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A rather belated Happy New Year to you all!

 

 

A Host of Golden Daffodils

If you want to see, as Wordsworth did, a ‘host of golden daffodils…beside the lake, beneath the trees, fluttering and dancing in the breeze,’ in your own garden now is the time to plant them. What’s more, you don’t need a lake or rolling acres to have a spectacular show. The secret is to plant them in quantity and with a little thought on position.

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Daffodils (Narcissus) are incredibly easy to grow for every full sized bulb that you buy already has next spring’s flower formed within it. All you have to do is pop them in the ground as soon as possible after purchase and nature does the rest.Daffodils (2)   copyright

A general rule is to plant any bulb twice the depth of its height: so if your bulb is two inches high, your planting hole needs to be four inches deep. When they are tucked safely below ground at that level the bulbs aren’t so likely to get damaged when weeding. To get the ‘host’ look don’t plant singly or in tiny groups of twos and threes. Think big, think twenty-five, fifty or even a hundred or more. This may sound an expensive option but daffodils are readily available in bulk mail order and many garden centres offer a ‘cram as many as you can into a bag’ deal. It is worth remembering too that the bulbs will continue to increase in quantity and flower for many years making them incredibly good value for money.

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Because daffodils flower early in the year, before most other plants in the border have got going, it is not necessary to plant them at the front. If they are planted further back, later their dying leaves will become hidden by spring growth. You will find that when planted too far forward, they are both unsightly and a nuisance.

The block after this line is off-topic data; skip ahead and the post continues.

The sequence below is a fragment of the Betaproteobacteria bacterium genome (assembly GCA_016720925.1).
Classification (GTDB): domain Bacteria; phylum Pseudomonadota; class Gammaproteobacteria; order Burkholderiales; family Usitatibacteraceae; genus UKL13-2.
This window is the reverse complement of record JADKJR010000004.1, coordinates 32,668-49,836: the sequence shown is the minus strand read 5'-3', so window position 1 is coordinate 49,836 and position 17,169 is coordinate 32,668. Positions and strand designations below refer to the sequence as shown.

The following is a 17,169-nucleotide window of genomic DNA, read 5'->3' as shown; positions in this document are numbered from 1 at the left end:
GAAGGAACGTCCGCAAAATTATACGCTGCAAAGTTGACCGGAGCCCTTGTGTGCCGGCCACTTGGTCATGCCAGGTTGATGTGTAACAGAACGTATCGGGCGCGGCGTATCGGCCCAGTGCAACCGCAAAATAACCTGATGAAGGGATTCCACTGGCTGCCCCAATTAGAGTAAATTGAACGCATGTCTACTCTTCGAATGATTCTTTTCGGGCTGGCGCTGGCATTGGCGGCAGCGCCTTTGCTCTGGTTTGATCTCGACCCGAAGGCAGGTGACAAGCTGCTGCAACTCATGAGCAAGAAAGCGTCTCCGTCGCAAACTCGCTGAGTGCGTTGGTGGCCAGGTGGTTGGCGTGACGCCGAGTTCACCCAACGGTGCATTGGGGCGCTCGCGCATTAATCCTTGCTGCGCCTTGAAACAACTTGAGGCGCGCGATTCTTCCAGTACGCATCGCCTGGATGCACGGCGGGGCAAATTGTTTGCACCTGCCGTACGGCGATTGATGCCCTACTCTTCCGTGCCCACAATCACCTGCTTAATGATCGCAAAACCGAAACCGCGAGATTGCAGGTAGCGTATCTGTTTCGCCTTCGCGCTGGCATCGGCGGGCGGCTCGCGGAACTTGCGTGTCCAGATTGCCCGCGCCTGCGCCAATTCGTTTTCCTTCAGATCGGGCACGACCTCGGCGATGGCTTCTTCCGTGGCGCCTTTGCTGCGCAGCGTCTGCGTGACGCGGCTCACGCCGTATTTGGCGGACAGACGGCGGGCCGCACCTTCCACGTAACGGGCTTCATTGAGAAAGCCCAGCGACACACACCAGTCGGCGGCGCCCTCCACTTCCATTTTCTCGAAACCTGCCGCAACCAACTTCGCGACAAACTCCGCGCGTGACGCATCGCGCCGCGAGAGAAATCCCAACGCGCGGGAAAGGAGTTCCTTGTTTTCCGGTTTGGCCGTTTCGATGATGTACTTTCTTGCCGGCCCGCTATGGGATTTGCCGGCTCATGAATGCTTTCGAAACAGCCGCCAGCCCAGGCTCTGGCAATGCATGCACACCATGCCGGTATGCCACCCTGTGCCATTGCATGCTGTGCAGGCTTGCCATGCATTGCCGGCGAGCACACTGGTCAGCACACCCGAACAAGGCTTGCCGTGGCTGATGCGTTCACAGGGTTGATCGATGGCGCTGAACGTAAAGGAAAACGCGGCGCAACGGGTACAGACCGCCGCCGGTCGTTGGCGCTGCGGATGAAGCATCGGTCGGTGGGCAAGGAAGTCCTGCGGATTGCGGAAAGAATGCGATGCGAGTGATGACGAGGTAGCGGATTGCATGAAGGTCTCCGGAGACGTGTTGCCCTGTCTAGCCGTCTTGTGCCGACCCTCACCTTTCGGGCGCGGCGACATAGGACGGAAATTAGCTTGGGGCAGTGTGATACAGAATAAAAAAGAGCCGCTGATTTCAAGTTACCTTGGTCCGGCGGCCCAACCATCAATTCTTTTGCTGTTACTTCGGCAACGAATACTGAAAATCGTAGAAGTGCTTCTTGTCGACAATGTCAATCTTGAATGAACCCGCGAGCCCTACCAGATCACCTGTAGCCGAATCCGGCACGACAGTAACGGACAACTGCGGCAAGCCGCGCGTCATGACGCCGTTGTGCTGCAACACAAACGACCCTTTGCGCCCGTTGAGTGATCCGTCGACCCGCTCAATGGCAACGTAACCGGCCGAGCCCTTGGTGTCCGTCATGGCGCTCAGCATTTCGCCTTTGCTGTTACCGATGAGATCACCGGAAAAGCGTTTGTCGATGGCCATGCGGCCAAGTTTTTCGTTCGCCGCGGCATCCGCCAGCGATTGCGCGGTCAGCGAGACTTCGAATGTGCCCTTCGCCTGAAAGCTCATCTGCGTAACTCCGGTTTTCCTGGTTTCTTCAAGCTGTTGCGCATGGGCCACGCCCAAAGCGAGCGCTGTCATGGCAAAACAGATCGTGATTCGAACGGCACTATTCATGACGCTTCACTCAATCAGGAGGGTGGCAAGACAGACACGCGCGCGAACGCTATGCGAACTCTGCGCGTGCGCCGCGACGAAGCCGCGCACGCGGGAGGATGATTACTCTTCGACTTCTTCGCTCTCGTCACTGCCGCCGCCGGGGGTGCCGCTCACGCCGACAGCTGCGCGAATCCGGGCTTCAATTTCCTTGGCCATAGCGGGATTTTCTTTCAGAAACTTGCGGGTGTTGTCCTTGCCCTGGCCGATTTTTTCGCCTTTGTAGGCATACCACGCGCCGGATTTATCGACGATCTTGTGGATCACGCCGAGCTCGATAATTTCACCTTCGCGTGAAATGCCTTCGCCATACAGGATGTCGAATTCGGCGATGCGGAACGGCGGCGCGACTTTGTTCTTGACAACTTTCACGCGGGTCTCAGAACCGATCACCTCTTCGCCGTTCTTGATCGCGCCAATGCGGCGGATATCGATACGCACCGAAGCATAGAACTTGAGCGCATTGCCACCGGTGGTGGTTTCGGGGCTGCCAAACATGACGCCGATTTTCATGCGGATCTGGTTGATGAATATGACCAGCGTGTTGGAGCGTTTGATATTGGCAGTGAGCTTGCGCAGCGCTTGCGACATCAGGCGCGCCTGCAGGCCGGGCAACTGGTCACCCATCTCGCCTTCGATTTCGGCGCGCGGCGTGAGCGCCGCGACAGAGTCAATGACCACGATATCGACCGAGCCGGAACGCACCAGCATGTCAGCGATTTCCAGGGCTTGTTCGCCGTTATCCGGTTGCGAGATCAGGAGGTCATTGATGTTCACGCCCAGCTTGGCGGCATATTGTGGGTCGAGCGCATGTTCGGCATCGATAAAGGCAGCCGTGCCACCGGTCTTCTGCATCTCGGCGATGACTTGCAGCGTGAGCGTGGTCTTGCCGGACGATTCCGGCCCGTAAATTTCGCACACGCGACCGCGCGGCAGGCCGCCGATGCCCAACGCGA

Narcissus 'Salome'

Narcissus ‘Salome’

One of the best ways of growing daffodils is to grow them in grass or under trees – just as Wordsworth saw them. The simplest way to do this is to simply throw the bulbs and plant them where they fall. Some will land very close together and some further apart which makes them look as if they have been growing there forever. Make the throw gentle, a cross between underarm cricket and bowls – you’re not trying to win the Ashes. In grass, the bulbs will be easier to spot if you mow the grass as short as possible beforehand.

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Which varieties to select is only difficult because there is almost too much choice. For naturalising I tend to select three standard varieties that flower at slightly differing times, thereby extending the flowering period. In the borders I just choose those varieties that I fancy.

Narcissus 'Chanterelle'

Narcissus ‘Chanterelle’

Although daffodils are best planted during August and September, I usually find I’m too busy with other garden tasks then. I have found they can be planted right up to December without a problem providing wintry weather hasn’t closed in. If the thought of planting large quantities sounds rather daunting remember you can always plant year after year until you’ve achieved the aimed for look.

Nine thousand daffodils!

Nine thousand daffodils!

John Shortland is the author of Why Can’t My Garden Look Like That? a jargon-free and easy to read gardening manual, available from Amazon and good bookshops.  To take a peep inside click on the image below.

BOOK COVER FROM AMAZON